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Silver Eagles spread wings during Cobra Gold Pfc. Cayce Nevers

A Marine Fighter Attack Squadron 115 fixed-wing mechanic directs the pilot before a launch on the flight line here Feb. 6 during Exercise Cobra Gold 2012. For approximately two weeks, Marines and sailors will work together with U.S. allies for mission accomplishment.

KORAT ROYAL THAI AIR FORCE BASE, Thailand — Military personnel of Marine All-Weather Fighter Attack Squadron 242, Marine Fighter Attack Squadron 115, Marine Air Control Squadron 4, Detachment B and Marine Aviation Logistics Squadron 12 began their involvement in Exercise Cobra Gold 2012 Feb. 7 by conducting bilateral and unit level training with the Thai Armed Forces, the 31st Marine Expeditionary Unit and 5th Air Naval Gunfire Liaison Company.

During Exercise Cobra Gold 2012, these squadrons are working to improve mission readiness by training with allies in scenarios and pilots working together to take out “enemies” on the ground by dropping ordnance and to complete semi-annual training for pilots.

“During Cobra Gold our mission is to work with our allies and to build up and improve on unit level training,” said Master Sgt. William Hetrick Jr., Marine Fighter Attack Squadron 115 aircraft maintenance chief. “My mission is to ensure my Marines are taken care of. They are, after all, the driving force behind success.”

While their job doesn’t change based on location, the intensity during exercises does.

“Back in Iwakuni, we fly jets at night and on the weekends. Here we only fly during the day so we do more flights than we would back in Beaufort in a shorter time,” said Lance Cpl. Crystal L. Rivera, VMFA-115 fixed-wing mechanic.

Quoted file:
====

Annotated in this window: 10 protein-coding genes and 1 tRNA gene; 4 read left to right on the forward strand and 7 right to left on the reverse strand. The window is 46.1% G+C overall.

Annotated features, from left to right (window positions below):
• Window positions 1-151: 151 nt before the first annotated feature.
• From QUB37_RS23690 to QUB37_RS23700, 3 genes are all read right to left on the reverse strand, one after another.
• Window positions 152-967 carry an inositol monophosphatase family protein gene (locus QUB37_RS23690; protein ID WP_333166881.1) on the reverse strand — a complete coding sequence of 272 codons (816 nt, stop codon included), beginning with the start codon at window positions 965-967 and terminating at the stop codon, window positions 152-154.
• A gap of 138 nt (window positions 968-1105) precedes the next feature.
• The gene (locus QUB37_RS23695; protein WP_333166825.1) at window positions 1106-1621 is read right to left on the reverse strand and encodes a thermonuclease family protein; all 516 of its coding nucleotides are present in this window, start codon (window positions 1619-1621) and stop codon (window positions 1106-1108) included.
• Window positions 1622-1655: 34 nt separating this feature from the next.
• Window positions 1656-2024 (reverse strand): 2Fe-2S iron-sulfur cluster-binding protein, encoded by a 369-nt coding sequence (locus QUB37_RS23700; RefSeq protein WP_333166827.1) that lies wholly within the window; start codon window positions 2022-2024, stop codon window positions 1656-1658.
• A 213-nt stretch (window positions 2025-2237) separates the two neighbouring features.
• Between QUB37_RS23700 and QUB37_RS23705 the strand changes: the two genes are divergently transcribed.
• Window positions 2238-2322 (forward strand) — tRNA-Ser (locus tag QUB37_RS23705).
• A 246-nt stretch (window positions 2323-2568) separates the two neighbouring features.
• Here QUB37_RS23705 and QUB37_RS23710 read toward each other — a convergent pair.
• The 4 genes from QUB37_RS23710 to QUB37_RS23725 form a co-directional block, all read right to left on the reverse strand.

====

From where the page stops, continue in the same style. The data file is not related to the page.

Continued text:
Another major factor of Exercise Cobra Gold 2012 is teamwork.

“The teamwork my shop has is amazing,” said Rivera. “Camaraderie is a big part of getting things done. Without it the aircraft aren’t flying and the exercise wouldn’t take place.”

Throughout the training evolution, squadrons will work to become proficient in surface-to-air exercises, daytime close-air support and air interdiction.

“When you are on deployments like these you are given more responsibility,” said Cpl. Jordon Jewett, VMFA-115 fixed-wing mechanic. “I am always learning something new.”

Another challenge the Marines overcome on a daily basis during this exercise is minimal gear.

“It’s more difficult to fix the aircraft when you are low on supplies or when you don’t have them at all,” said Jewett. “You can only bring so much when you move around a lot.”

Exercise Cobra Gold is a Thai and U.S. co-sponsored multinational, multiservice exercise that includes forces from Singapore, Japan, Republic of Korea, Indonesia, Malaysia and representatives from other countries in the Asia-Pacific region.


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Public Domain Mark
This work, Silver Eagles spread wings during Cobra Gold, by PFC Cayce Nevers, identified by DVIDS, is free of known copyright restrictions under U.S. copyright law.

Date Taken:02.13.2012

Date Posted:02.13.2012 02:34

Location:KORAT ROYAL THAI AIR FORCE BASE, TH

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